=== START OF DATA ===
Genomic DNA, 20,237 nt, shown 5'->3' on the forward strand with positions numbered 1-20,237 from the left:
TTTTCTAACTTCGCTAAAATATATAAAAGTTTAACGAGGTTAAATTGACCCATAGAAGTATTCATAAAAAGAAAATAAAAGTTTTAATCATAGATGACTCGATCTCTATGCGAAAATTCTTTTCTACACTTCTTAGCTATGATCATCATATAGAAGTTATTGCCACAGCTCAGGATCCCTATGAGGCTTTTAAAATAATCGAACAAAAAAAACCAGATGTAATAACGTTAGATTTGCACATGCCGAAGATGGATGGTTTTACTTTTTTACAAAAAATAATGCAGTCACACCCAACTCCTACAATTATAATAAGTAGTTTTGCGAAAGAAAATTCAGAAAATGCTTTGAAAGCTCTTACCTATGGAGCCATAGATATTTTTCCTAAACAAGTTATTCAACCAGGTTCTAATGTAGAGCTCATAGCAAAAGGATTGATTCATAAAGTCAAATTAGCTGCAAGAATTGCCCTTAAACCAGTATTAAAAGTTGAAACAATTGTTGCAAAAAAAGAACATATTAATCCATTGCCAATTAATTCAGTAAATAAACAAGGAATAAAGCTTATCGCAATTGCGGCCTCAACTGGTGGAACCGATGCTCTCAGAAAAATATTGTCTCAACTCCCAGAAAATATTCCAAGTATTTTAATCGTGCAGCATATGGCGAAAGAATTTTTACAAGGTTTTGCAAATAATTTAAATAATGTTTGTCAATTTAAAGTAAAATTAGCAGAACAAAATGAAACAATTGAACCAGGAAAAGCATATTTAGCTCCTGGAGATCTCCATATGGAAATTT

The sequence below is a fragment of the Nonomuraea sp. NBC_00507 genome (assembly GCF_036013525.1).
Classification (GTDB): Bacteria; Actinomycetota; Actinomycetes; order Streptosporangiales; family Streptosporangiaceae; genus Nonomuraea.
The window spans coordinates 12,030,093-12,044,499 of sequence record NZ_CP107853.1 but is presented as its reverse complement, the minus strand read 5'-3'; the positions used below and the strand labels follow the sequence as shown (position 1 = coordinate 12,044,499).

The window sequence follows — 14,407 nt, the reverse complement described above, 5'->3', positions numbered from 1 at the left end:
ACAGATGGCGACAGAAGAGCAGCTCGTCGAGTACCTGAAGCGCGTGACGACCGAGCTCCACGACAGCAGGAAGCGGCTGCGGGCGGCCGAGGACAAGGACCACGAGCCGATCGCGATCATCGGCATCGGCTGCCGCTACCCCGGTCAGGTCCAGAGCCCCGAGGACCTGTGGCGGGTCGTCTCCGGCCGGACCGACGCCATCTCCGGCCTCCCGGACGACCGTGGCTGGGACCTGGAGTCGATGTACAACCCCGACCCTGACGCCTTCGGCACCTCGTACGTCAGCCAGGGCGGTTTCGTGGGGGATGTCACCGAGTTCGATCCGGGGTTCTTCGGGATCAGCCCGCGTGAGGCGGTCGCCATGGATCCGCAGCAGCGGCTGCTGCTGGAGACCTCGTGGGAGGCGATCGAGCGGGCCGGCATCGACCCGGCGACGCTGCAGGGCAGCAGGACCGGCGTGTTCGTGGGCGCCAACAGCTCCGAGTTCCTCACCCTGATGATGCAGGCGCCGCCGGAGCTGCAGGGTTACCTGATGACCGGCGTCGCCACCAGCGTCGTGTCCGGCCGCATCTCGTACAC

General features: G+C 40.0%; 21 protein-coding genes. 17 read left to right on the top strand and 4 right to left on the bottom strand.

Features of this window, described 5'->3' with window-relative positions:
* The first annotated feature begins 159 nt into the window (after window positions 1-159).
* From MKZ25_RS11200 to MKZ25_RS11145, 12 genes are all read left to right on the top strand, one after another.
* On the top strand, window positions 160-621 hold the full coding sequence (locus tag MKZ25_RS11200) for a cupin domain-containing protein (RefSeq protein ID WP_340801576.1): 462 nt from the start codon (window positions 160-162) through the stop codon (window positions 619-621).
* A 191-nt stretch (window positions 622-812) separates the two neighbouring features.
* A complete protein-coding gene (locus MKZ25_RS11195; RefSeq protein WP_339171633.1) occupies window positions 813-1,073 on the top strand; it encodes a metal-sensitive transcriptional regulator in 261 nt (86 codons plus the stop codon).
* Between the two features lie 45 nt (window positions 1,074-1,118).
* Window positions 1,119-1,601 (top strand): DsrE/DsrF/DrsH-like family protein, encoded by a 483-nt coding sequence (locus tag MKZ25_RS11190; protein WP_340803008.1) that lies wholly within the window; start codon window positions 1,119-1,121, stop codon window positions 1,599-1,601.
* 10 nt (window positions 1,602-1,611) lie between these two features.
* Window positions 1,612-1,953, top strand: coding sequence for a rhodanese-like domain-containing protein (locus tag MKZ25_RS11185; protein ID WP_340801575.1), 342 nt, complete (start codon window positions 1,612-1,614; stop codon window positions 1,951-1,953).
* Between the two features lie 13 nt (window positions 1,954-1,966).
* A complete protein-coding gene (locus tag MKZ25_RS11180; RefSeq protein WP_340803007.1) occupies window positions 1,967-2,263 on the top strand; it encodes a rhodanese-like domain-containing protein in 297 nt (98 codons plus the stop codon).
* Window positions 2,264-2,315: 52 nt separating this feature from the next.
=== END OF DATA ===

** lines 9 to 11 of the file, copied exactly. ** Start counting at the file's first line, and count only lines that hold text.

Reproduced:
Features of this window, described 5'->3' with window-relative positions:
* The first annotated feature begins 159 nt into the window (after window positions 1-159).
* From MKZ25_RS11200 to MKZ25_RS11145, 12 genes are all read left to right on the top strand, one after another.